Recent Research Papers
T.P. Howard, M.J. Fryer, P. Singh, M.Metodiev, A. Lytovchenko, T. Obata, A.R. Fernie, N.J. Kruger, W.P. Quick, J.C. Lloyd, C.A. Raines (2011) Antisense suppression of the small chloroplast protein CP12 in tobacco alters carbon partitioning and severely restricts growth. Plant Physiology doi:10.1104/pp.111.183806. Link
Beste, D.J.V, Bonde, B, Hawkins, N, Ward, J.L, Beale, M.H, Noack, S, Noh, K, Kruger, N.J, Ratcliffe, R.G, McFadden, J. (2011) 13C metabolic flux analysis identifies an unusual route for pyruvate dissimilation in mycobacteria which requires isocitrate lyase and carbon dioxide fixation. PLoS Pathogens. 7: e1002091. Link
Andriotis VME, Kruger NJ, Pike MJ, Smith AM (2010) Plastidial glycolysis in developing Arabidopsis embryos. New Phytologist 185: 649-662. Link
Masakapalli SK, Le Lay P, Huddleston JE, Pollock NL, Kruger NJ, Ratcliffe RG (2010) Subcellular flux analysis of central metabolism in a heterotrophic Arabidopsis cell suspension using steady-state stable isotope labelling. Plant Physiology 152: 602-619. Link
Couldwell DL, Dunford R, Kruger NJ, Lloyd DC, Ratcliffe RG, Smith AMO (2009) Response of cytoplasmic pH to anoxia in plant tissues with altered activities of fermentation enzymes: Application of methyl phosphonate as an NMR pH probe. Annals of Botany 103: 249-258. Link
Kruger NJ, Ratcliffe RG (2009) Insights into plant metabolic networks from steady-state metabolic flux analysis. Biochimie 91: 697-702. Link
Troncoso-Ponce MA, Kruger NJ, Ratcliffe RG, Garces R, Martinez-Force E (2009) Characterization of glycolytic initial metabolites and enzyme activities in developing sunflower (Helianthus annuus L.) seeds. Phytochemistry 70: 1117-1122. Link
Harrison PW, Kruger NJ (2008) Validation of the design of feeding experiments involving [14C]substrates used to monitor metabolic flux in higher plants. Phytochemistry 69: 2920-2927. Link
Kruger NJ, Troncoso-Ponce MA, Ratcliffe RG (2008) 1H NMR metabolite fingerprinting and metabolomic analysis of perchloric acid extracts from plant tissues Nature Protocols 3: 1001-1012. Link
Williams TCR, Miguet L, Masakapalli SK, Kruger NJ, Sweetlove LJ, Ratcliffe RG (2008) Metabolic network fluxes in heterotrophic Arabidopsis cells: Stability of the flux distribution under different oxygenation conditions. Plant Physiology 148: 704-718. Link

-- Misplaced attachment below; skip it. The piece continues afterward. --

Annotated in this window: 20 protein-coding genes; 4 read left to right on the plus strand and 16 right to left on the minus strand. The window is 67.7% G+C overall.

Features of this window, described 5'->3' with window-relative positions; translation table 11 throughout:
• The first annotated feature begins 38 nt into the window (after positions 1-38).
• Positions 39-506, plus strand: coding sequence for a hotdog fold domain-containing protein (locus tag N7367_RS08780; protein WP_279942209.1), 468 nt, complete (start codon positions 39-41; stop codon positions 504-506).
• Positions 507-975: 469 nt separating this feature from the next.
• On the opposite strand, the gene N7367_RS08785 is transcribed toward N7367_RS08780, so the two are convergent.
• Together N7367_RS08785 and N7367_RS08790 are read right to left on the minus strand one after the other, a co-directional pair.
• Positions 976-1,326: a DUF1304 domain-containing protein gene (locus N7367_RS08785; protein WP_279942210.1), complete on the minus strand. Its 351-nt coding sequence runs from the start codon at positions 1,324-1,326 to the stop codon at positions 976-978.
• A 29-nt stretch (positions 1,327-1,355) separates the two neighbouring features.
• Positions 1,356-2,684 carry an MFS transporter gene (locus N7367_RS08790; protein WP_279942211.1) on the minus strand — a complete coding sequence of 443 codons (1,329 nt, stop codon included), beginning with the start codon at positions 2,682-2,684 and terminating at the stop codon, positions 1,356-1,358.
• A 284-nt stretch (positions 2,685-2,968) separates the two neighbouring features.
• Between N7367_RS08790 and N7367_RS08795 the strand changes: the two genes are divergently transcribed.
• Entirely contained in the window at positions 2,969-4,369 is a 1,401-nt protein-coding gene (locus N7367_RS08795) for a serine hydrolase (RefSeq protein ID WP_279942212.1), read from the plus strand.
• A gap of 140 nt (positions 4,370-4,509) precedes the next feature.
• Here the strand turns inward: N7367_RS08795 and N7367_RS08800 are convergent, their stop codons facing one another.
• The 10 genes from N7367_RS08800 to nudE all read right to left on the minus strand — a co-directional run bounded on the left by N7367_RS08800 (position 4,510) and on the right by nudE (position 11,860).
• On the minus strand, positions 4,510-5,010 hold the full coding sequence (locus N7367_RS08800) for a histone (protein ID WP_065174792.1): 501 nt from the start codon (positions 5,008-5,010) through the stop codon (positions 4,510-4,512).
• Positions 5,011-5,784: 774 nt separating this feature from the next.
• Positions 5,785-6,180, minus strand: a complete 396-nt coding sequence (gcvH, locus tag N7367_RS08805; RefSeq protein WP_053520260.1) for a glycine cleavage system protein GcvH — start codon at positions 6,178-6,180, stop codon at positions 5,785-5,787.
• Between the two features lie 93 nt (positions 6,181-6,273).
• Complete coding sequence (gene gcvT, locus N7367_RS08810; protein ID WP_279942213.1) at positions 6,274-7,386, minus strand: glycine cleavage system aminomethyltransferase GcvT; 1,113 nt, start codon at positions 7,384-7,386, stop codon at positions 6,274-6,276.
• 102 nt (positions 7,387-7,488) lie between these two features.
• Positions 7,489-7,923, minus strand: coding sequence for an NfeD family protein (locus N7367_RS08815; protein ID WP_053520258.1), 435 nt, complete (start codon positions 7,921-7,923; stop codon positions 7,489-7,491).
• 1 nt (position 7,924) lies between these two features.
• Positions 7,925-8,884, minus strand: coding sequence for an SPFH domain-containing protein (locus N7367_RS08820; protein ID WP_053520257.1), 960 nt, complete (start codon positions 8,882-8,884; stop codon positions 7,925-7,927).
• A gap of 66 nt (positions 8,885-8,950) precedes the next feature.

Bieniawska Z, Barratt DHP, Garlick AP, Thole V, Kruger NJ, Martin C, Zrenner R, Smith AM (2007) Analysis of the sucrose synthase gene family in Arabidopsis. Plant Journal 49: 810-828. Link
Kruger NJ, Ratcliffe RG (2007) Dynamic metabolic networks: Going with the flow. Phytochemistry 68: 2136-2138. Link
Kruger NJ, Huddleston JE, Le Lay P, Brown ND, Ratcliffe RG (2007) Network flux analysis: Impact of 13C-substrates on metabolism in Arabidopsis thaliana cell suspension cultures. Phytochemistry 68: 2176-2188. Link
Kruger NJ, Le Lay P, Ratcliffe RG (2007) Vacuolar compartmentation complicates the steady-state analysis of glucose metabolism and forces reappraisal of sucrose cycling in plants. Phytochemistry 68: 2189-2196. Link
Kruger NJ (2009) The Bradford method for protein quantitation. The Protein Protocols Handbook (3rd edition) Walker JM, ed. pp 17-24.
Kruger NJ (2009) Detection of proteins on western blots using colorimetric and radiometric visualization of secondary ligands. The Protein Protocols Handbook (3rd edition) Walker JM, ed. pp 737-753.
Kruger NJ, Ratcliffe RG (2008) Metabolic organization in plants: a challenge for the metabolic engineer. Advances in Plant Biochemistry and Molecular Biology : Bioengineering and Molecular Biology of Plant Pathways, vol 1, pp 1-27. Link
Pembroke's tutors are engaged in research across the breadth of the field. Professor Alex Kacelnik is an expert in animal behaviour; with a particular speciality in the study of the tool-making behaviour of crows and cockatoos. Professor Nick Kruger's research explores the metabolic networks of plants.